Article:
Chlorine leak at Prairie Island, Bachmann’s next move, fracking rush is on

Prairie island nuclear plant declares alert due to chlorine leak

Republican Eagle: “Operators at Prairie Island Nuclear Generating Plant declared an alert at 3:53 a.m. today after workers discovered sodium hypochloride, commonly known as chlorine bleach, leaking from a tank in the screen house. The chemical is used to treat water that is brought into the plant for cooling.”

Bachmann’s next move

Voters assess Bachmann’s future in 6th District

MPR News: “Michele Bachmann’s decision to drop out of the contest for Republican presidential nominee brought mixed reviews from her constituents in Minnesota’s 6th Congressional District.”

Saint Cloud Times: “Kay Wolsborn, a political scientist at the College of St. Benedict and St. John’s University, said: ‘It’s all about redistricting at this point. ‘Everything’s on hold to see: What are the demographics of the district she would run in?’ Steven Schier, a political scientist at Carleton College in Northfield, agrees. ‘The lines have to be drawn in the right way for her to stay in the House,’ Schier said. ‘She needs a reliably conservative district in order to win.'”

New York Times: “‘There seems to be a pretty widespread sense that Bachmann has been giving serious consideration to not running,’ said Larry Jacobs, a political science professor at the University of Minnesota, based onhis conversations with Republican figures around Mrs. Bachmann’s Stillwater base.”

The maps right now

AP: “The Minnesota GOP plan would keep all eight of the state’s members of Congress in their current districts, while the DFL’s plan would make significant changes. Most controversially, it would put Minnesota’s only two female representatives — Republican Michele Bachmann and DFLer Betty McCollum — in the same district. A McCollum aide has criticized that proposal as ‘bizarre.'”

Fracking fights

Winona County Board to decide on ‘fracking’ moratorium next week

Rochester Post Bulletin: “Questions linger among concerned citizens, even as applicants argue that all the county’s requirements have been met.”

The rush is on!

Jim Riddle: “With five more sand mine applications submitted to Winona County, it is clear that the sand rush is on. … Let’s slow down and be thoughtful. It is in all of our best interests.”

Bluffs, frac sand mines and taxes

Joe Morse: “Protecting the Winona county bluffs consumed much time and energy from staff, citizens and elected officials in recent years. How could frac sand mines affect the bluffs so important to the county’s identity? The unanswered questions mount up.”

Also making news on MN Today

Why Best Buy is going out of business…gradually

Forbes: “Electronics retailer Best Buy is headed for the exits. I can’t say when exactly, but my guess is that it’s only a matter of time, maybe a few more years.”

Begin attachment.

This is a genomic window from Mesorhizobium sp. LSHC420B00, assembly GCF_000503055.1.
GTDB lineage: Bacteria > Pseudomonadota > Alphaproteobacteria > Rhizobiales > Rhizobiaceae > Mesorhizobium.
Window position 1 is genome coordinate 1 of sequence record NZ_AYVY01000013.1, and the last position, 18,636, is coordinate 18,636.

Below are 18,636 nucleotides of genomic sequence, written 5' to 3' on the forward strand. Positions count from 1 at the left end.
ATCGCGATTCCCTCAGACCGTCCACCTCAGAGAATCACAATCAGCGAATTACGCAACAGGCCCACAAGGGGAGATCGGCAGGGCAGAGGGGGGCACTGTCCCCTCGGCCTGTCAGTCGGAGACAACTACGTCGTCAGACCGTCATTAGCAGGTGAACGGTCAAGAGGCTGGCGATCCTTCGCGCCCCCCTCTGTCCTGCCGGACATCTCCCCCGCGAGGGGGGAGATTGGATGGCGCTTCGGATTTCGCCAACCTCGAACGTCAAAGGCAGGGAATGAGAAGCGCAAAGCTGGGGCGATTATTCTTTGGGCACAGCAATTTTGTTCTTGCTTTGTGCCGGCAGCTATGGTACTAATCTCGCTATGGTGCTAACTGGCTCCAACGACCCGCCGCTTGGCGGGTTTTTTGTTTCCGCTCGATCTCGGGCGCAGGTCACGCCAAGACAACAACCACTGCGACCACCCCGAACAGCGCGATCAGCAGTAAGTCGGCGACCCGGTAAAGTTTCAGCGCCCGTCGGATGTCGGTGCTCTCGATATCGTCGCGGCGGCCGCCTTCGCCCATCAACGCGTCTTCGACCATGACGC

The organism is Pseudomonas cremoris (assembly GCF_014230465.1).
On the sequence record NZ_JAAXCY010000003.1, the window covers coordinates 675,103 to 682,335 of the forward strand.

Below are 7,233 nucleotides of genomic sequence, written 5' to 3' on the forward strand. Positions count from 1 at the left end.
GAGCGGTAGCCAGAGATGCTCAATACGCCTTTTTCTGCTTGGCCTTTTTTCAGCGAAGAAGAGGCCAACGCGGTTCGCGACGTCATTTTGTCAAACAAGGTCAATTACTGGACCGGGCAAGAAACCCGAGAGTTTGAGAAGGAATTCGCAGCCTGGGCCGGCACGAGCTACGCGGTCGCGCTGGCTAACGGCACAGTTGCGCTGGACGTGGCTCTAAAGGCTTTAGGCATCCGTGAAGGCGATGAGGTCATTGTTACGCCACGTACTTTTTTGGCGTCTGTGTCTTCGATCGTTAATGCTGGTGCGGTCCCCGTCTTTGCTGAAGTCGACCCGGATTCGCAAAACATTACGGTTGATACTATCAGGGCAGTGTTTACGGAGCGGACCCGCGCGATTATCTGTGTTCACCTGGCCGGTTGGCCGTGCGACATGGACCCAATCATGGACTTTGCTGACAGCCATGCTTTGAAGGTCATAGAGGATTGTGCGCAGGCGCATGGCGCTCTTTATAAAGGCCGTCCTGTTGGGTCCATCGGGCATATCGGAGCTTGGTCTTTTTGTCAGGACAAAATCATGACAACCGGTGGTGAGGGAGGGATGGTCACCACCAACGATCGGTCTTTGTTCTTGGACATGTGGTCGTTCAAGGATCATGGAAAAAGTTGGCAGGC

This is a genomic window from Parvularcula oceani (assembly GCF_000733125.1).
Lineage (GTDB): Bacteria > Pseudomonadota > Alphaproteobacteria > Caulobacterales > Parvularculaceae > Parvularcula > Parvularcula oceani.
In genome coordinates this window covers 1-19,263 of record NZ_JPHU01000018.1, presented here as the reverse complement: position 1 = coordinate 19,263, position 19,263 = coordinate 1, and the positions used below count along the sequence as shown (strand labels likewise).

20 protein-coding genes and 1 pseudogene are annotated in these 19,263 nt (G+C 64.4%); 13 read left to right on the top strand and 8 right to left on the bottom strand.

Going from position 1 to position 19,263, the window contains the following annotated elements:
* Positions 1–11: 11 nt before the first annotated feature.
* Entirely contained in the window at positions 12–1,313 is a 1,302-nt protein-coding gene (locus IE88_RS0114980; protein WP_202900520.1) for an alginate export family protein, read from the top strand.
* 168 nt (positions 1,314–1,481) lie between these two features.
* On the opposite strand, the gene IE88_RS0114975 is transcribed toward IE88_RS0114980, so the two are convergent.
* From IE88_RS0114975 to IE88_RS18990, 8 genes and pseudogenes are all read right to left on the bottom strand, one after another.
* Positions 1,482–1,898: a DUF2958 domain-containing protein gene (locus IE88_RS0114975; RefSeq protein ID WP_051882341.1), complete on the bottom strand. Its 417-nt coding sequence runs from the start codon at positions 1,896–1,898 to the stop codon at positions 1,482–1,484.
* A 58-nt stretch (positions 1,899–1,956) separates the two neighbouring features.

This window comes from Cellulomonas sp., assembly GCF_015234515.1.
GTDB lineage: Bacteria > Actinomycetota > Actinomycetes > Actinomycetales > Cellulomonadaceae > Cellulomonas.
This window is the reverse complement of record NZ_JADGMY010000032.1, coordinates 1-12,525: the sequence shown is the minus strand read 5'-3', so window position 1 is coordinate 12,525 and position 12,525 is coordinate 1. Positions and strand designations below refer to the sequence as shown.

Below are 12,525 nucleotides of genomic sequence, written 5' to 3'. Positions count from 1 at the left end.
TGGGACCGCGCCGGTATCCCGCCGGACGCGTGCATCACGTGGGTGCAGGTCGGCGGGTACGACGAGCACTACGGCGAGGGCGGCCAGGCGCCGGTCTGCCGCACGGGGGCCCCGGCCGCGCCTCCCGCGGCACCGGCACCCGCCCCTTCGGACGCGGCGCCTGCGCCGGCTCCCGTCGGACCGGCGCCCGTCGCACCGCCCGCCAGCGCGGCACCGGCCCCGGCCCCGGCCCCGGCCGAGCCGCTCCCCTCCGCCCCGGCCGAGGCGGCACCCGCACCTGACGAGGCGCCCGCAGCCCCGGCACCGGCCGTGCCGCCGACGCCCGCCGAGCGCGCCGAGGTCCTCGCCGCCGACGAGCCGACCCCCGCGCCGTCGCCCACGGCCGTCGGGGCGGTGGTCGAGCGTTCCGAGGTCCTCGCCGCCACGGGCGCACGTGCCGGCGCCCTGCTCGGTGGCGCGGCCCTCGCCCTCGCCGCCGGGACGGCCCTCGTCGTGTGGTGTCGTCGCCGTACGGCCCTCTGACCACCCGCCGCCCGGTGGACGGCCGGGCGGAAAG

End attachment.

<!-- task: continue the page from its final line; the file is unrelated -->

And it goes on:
Foley’s deal with private company for security put on hold

Saint Cloud Times: “A plan by Foley leaders to save money by having the city patrolled by a private security company has been blocked by the Peace Officers Standards Training Board on the advice of the Minnesota Attorney General’s Office, according to an announcement by the city Wednesday night.”

State GOP: New day, old troubles

Politics in Minnesota: “A number of difficult questions remain about the state of GOP finances. Last week’s revelation that the party is likely on the hook for more than $2 million in unpaid bills — roughly twice as much as previously thought — coupled with the resignation of Secretary/Treasurer David Sturrock, further complicated matters. Many activists would like to see a full-blown audit of the books so that there’s confidence moving forward regarding the exact state of the party’s finances. But as Republican National Committeeman Jeff Johnson, who helped lead an internal review of the books, pointed out at Saturday’s gathering, outside audits aren’t free. “It won’t be cheap,” he warned.”

Former Strib editor stood on principle, and larger than life

Eric Ringham: For the generation of young reporters and editors who entered the journalism business during Watergate, Chuck Bailey was the perfect editor in chief. He came from the East Coast and brought with him an air of old money. He could wear a bow tie and make it work.

8th District DFL congressional field narrows with Fanning out

“As much as I don’t like it, and as much as I think voters don’t like it,elections keep starting earlier and earlier. And it’s getting more and more expensive. … We just came to the conclusion that we didn’t have the resources to make it work by the February caucuses,” Daniel Fanning told the Duluth News Tribune.

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